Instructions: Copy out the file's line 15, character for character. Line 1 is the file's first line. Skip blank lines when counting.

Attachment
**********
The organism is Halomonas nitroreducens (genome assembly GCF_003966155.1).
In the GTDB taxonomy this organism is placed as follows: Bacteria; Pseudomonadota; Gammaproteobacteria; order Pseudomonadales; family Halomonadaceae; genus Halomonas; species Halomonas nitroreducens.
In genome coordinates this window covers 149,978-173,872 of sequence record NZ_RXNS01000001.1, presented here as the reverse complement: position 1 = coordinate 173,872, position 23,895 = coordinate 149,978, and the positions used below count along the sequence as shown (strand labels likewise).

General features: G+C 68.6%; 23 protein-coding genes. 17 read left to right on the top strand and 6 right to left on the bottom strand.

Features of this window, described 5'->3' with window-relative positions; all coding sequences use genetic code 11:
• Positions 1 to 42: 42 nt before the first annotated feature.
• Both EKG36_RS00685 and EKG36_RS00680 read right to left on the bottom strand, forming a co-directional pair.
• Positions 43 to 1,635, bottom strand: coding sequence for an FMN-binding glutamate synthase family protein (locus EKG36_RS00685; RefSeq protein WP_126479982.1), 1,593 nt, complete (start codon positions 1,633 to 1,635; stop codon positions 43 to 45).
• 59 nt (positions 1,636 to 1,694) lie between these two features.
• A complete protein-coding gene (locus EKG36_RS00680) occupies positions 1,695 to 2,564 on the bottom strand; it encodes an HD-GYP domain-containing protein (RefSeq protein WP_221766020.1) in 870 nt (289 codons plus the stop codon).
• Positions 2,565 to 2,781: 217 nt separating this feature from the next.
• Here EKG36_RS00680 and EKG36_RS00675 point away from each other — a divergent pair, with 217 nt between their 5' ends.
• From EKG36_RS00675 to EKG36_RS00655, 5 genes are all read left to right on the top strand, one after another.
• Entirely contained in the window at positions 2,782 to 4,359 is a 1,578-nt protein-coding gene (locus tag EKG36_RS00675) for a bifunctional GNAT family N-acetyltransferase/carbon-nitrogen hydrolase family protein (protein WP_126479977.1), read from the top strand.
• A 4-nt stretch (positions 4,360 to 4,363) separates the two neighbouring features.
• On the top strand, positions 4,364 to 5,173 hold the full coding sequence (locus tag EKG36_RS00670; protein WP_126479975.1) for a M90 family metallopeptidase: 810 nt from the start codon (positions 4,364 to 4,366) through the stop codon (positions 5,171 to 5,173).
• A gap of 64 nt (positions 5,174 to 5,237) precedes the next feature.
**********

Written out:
• A 4-nt stretch (positions 4,360 to 4,363) separates the two neighbouring features.